Fashionista: WWF programme recycles fishing nets into à la mode accessories
In August WWF and local fishermen collected 40kg of fishing nets. The nets were upcycled into buttons and buckles in collaboration with local design company Ooobject. “Abandoned Ghost nets left all over Hong Kong waters, leading to the deaths of sea turtles, coral and other marine wildlife from entanglement. Fishing nets and other gear are among the top ten types of underwater litter, according to the Coastal Watch marine litter survey completed by WWF with the help of volunteer groups. Upcycling the nets tackles the marine litter problem and provides a circular economy solution,” said Dr Patrick Yeung, Manager, Oceans Conservation, WWF-Hong Kong.
Collaboration with the fishing industry to understand the proper disposal of fishing nets is common in Europe, with incentives to encourage the recycling of worn fishing nets, for processing into clothes, bags, toys or fuel. CL Lam, Director of Ooobject said, “Our experience tells us that using recycled materials in production does not necessarily cost more than using raw materials. This not only saves our earth’s resources but also solves the problem caused by fishing industry waste.”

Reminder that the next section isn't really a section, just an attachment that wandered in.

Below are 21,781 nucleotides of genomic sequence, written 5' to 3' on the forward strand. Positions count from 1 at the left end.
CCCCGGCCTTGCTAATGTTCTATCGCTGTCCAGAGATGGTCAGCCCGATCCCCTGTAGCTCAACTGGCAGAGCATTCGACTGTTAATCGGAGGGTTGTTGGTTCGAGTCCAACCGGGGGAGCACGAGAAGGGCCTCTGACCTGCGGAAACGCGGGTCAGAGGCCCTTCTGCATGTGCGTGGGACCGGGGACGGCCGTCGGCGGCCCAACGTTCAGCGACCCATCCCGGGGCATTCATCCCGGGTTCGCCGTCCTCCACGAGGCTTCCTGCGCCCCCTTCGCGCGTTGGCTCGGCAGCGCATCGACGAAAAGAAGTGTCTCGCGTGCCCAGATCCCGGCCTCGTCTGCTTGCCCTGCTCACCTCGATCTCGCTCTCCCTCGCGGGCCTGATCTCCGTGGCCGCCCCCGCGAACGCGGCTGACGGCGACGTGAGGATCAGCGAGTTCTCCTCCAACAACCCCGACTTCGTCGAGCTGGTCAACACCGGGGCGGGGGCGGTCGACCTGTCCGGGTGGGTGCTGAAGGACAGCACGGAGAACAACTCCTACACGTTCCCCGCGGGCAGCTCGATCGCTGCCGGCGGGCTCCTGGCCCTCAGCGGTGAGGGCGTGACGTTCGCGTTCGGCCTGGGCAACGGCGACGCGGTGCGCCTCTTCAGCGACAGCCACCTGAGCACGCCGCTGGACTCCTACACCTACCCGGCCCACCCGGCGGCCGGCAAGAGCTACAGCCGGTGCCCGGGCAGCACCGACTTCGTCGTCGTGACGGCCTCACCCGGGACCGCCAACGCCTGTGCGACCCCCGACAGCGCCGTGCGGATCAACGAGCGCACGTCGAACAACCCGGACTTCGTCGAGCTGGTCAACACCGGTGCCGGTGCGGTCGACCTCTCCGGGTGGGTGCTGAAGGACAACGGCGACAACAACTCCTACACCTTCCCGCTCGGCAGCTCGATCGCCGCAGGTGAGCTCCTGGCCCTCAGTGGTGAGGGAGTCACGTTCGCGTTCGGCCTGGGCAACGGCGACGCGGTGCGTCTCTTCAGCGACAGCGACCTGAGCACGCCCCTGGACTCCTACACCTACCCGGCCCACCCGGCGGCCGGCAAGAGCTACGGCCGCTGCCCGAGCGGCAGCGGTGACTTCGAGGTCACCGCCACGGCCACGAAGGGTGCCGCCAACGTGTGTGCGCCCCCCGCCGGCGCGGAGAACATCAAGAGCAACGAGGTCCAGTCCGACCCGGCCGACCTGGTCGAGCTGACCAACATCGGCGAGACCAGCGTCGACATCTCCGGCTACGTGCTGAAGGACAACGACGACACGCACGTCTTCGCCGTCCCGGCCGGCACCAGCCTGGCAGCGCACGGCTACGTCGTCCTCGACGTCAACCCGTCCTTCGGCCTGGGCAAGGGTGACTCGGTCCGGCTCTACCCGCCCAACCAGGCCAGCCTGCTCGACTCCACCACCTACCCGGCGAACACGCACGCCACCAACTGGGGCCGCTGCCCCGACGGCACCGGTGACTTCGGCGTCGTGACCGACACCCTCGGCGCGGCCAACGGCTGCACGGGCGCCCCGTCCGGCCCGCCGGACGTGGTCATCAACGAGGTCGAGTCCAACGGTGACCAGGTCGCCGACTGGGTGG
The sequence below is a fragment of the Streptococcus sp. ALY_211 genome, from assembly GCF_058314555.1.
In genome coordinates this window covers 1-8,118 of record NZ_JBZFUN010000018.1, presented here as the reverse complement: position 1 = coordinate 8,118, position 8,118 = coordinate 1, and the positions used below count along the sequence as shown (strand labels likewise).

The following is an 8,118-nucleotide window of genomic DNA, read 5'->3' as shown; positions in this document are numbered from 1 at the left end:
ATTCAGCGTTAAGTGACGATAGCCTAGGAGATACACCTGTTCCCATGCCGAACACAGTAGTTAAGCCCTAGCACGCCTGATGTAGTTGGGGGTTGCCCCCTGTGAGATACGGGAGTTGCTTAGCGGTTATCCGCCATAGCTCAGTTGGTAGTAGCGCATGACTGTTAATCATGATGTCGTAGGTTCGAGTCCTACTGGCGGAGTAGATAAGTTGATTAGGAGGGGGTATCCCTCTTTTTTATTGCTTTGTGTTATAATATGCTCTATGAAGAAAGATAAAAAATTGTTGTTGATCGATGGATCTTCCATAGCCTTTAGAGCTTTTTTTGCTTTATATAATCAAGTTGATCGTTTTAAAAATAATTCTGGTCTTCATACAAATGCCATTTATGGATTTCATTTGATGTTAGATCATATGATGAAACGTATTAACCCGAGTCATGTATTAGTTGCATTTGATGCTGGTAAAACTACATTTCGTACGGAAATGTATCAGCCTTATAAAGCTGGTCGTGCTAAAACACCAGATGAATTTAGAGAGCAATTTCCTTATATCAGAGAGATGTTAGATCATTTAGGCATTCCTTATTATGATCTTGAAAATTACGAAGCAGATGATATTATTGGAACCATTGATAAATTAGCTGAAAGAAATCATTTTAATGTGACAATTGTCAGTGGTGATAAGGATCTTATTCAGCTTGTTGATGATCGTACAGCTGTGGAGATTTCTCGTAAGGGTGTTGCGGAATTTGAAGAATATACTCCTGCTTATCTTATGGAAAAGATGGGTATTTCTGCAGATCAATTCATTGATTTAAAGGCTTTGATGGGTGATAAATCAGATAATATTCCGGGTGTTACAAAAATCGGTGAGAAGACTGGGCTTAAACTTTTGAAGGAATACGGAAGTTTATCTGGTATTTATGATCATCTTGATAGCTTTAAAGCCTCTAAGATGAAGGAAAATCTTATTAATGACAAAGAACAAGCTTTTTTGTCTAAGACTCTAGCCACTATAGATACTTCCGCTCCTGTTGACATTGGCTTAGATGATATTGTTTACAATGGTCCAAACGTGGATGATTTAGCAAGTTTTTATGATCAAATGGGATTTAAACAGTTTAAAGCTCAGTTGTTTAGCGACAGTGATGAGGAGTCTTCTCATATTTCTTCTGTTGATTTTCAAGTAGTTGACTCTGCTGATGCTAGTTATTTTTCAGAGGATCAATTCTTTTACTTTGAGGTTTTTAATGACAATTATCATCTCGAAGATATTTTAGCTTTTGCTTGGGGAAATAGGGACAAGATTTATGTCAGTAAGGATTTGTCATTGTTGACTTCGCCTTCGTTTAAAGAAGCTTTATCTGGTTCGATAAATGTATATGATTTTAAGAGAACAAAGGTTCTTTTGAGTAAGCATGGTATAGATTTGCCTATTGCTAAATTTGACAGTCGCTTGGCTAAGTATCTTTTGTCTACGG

Patrick added, “We look to the government and fishing industry to tackle this problem with us and work on a baseline survey on their distribution. A comprehensive strategy to tackle the problem can deploy Side scan sonar, as used in the Unites States, which can detect underwater objects up to 100 metres away. We urge the Hong Kong government to start a clean-up effort.”
To build diver awareness and develop the skills needed to remove derelict fishing gear, a ghost net cleanup and safety workshop was co-organized in June by WWF, the Agriculture, Fisheries and Conservation Department and the State Key Laboratory of Marine Pollution (City University of Hong Kong). Participants are now being invited to join with WWF on voluntary ghost net removal operations co-organized with the Government.